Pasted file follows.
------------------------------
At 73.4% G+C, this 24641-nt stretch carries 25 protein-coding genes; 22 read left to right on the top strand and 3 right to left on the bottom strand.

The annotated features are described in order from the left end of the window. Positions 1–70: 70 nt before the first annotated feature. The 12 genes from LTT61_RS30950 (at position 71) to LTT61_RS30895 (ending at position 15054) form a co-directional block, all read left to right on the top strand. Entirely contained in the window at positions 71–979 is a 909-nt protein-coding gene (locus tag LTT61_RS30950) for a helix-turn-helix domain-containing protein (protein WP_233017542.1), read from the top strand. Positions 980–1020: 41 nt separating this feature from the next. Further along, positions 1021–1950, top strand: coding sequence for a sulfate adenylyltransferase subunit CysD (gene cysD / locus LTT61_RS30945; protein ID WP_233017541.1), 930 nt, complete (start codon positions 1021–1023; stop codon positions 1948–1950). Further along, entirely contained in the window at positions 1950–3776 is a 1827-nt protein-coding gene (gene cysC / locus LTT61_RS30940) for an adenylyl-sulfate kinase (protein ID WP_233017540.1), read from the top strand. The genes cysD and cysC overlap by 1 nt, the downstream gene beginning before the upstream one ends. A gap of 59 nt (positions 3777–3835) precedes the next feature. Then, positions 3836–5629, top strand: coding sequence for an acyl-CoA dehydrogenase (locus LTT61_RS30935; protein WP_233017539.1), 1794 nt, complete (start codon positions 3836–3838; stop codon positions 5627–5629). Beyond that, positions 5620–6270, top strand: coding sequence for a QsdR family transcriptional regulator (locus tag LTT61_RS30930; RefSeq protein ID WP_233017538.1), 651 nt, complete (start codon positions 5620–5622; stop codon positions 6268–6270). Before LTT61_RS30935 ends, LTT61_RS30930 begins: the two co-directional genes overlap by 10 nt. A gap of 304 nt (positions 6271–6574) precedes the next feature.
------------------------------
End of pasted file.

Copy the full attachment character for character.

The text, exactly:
At 73.4% G+C, this 24641-nt stretch carries 25 protein-coding genes; 22 read left to right on the top strand and 3 right to left on the bottom strand.

The annotated features are described in order from the left end of the window. Positions 1–70: 70 nt before the first annotated feature. The 12 genes from LTT61_RS30950 (at position 71) to LTT61_RS30895 (ending at position 15054) form a co-directional block, all read left to right on the top strand. Entirely contained in the window at positions 71–979 is a 909-nt protein-coding gene (locus tag LTT61_RS30950) for a helix-turn-helix domain-containing protein (protein WP_233017542.1), read from the top strand. Positions 980–1020: 41 nt separating this feature from the next. Further along, positions 1021–1950, top strand: coding sequence for a sulfate adenylyltransferase subunit CysD (gene cysD / locus LTT61_RS30945; protein ID WP_233017541.1), 930 nt, complete (start codon positions 1021–1023; stop codon positions 1948–1950). Further along, entirely contained in the window at positions 1950–3776 is a 1827-nt protein-coding gene (gene cysC / locus LTT61_RS30940) for an adenylyl-sulfate kinase (protein ID WP_233017540.1), read from the top strand. The genes cysD and cysC overlap by 1 nt, the downstream gene beginning before the upstream one ends. A gap of 59 nt (positions 3777–3835) precedes the next feature. Then, positions 3836–5629, top strand: coding sequence for an acyl-CoA dehydrogenase (locus LTT61_RS30935; protein WP_233017539.1), 1794 nt, complete (start codon positions 3836–3838; stop codon positions 5627–5629). Beyond that, positions 5620–6270, top strand: coding sequence for a QsdR family transcriptional regulator (locus tag LTT61_RS30930; RefSeq protein ID WP_233017538.1), 651 nt, complete (start codon positions 5620–5622; stop codon positions 6268–6270). Before LTT61_RS30935 ends, LTT61_RS30930 begins: the two co-directional genes overlap by 10 nt. A gap of 304 nt (positions 6271–6574) precedes the next feature.